In the first part of this series I discussed the additional taxes you may pay due to PPACA. In part two, I discussed the benefits you’ll see as a consumer from the PPACA regulations. In this part, we’ll discuss how PPACA will affect your practice.
Primary Care Support
We all know primary care docs have been getting shafted for years. Many of them can no longer stay in business and are being bought out left and right by hospitals. PPACA should help with this quite a bit. Since the insurance company now has to pay for three primary care visits per year without co-payments, people will be more likely to come in and see their PCP. Much of the preventive care done by PCPs is also covered without a co-pay.
In addition, for 2013 and 2014, Medicaid will pay at the higher Medicare rate, often twice as high. Medicare rates for primary care visits will also go up 10%.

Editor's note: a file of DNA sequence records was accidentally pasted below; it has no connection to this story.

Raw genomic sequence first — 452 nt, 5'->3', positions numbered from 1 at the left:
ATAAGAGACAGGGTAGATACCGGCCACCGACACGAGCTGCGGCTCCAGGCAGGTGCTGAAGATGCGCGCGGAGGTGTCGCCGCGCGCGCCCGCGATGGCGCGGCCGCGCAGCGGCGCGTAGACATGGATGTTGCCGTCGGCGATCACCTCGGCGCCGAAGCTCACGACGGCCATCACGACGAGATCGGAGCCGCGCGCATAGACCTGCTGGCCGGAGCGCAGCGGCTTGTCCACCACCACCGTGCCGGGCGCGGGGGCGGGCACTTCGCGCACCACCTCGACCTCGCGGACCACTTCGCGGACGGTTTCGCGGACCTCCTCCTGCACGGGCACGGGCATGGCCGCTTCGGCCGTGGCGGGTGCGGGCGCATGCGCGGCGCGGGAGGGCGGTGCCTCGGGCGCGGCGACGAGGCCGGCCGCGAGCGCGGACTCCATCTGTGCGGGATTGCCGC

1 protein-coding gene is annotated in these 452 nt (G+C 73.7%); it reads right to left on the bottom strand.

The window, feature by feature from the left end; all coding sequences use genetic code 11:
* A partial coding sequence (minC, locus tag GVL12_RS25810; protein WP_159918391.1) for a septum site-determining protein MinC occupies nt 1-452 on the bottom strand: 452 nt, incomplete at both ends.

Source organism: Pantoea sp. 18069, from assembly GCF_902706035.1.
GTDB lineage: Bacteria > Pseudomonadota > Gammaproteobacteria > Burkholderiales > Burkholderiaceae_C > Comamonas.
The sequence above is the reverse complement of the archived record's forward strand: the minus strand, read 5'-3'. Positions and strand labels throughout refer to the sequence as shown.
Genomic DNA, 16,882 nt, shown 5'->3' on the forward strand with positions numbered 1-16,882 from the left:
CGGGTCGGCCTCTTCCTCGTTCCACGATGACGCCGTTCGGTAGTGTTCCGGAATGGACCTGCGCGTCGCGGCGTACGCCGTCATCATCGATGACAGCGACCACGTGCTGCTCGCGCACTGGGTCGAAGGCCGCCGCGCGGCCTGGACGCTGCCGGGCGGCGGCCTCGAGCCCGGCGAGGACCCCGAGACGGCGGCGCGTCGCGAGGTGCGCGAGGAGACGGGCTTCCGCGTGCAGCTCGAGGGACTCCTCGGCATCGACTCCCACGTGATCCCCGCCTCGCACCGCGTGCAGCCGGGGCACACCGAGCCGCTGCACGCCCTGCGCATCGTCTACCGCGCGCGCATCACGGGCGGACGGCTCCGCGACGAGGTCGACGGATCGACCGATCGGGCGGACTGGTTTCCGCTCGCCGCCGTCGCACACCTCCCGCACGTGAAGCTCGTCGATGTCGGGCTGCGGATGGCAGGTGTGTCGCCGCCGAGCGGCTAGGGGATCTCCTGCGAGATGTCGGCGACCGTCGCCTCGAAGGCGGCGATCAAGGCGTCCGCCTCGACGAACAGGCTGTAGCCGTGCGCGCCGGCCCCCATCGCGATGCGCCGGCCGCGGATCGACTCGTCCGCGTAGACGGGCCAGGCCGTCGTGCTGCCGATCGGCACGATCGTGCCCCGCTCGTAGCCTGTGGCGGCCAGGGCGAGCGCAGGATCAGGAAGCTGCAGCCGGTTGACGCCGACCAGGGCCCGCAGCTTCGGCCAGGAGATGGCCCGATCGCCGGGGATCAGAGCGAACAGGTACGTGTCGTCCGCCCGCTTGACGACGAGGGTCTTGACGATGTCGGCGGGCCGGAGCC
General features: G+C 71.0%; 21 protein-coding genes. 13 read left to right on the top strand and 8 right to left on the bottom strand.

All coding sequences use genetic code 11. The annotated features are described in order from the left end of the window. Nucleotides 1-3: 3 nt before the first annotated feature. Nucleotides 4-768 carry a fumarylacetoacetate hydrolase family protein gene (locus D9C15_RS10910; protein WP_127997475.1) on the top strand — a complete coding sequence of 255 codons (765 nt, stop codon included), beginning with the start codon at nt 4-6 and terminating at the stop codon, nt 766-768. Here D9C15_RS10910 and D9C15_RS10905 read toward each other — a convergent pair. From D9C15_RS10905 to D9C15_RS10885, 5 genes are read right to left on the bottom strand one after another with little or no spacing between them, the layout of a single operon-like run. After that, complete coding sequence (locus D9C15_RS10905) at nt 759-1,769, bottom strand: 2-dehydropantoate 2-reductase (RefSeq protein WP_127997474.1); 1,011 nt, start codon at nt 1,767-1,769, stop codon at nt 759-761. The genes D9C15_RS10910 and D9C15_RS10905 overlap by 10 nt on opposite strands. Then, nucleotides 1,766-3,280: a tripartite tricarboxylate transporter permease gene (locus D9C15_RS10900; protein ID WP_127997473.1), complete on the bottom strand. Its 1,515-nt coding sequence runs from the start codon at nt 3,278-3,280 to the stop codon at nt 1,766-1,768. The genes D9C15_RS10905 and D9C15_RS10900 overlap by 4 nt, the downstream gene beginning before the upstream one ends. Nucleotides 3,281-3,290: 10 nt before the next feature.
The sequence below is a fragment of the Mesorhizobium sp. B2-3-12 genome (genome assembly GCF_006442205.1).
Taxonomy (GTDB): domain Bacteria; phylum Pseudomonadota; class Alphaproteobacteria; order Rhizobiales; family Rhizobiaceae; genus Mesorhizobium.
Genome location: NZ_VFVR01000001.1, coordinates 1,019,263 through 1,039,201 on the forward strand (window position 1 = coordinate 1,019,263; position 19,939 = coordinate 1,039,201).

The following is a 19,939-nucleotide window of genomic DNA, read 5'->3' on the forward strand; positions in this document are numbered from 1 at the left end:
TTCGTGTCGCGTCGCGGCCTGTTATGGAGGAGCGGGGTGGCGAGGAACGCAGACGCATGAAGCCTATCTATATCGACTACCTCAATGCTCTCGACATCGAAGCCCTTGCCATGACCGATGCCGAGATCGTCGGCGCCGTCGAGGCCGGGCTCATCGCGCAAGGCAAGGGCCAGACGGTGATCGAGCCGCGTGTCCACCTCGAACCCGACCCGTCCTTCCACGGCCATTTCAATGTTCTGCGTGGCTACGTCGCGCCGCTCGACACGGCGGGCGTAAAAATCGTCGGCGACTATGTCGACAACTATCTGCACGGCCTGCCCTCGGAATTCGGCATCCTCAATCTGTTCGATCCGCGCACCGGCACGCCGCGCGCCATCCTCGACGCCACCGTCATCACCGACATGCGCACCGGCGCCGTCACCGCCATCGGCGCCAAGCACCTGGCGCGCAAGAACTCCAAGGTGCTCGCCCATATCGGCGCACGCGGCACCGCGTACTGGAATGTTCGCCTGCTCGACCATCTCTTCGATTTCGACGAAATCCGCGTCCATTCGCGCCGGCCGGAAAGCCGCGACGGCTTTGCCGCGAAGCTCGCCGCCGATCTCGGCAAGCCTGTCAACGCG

Some plans require a referral to see a gynecologist. That’s now gone, so OB/GYNs should have a bit of an increase in patient volume. There will also be an increase in people seeking contraceptives that are now available without a co-pay.
Rural General Surgery Support
From 2011-2015 rural general surgeons will get an additional 10% from Medicare as incentive payment.
Geographic Practice Index Cost Adjustment
Say what? Basically Medicare pays you more when you practice in a more expensive location. They made a recent adjustment that benefits docs in Utah, Wyoming, North and South Dakota, and Montana.
From 2012-2014 you get an extra 0.5% payment from Medicare for meeting quality measures, and another 0.5% for running a quality certification program of some type (think peer review). Of course, what starts as a 0.5% carrot (actually 1% in 2011) becomes a 1.5% stick in 2015, then a 2.0% stick starting in 2016.
More Medicaid Patients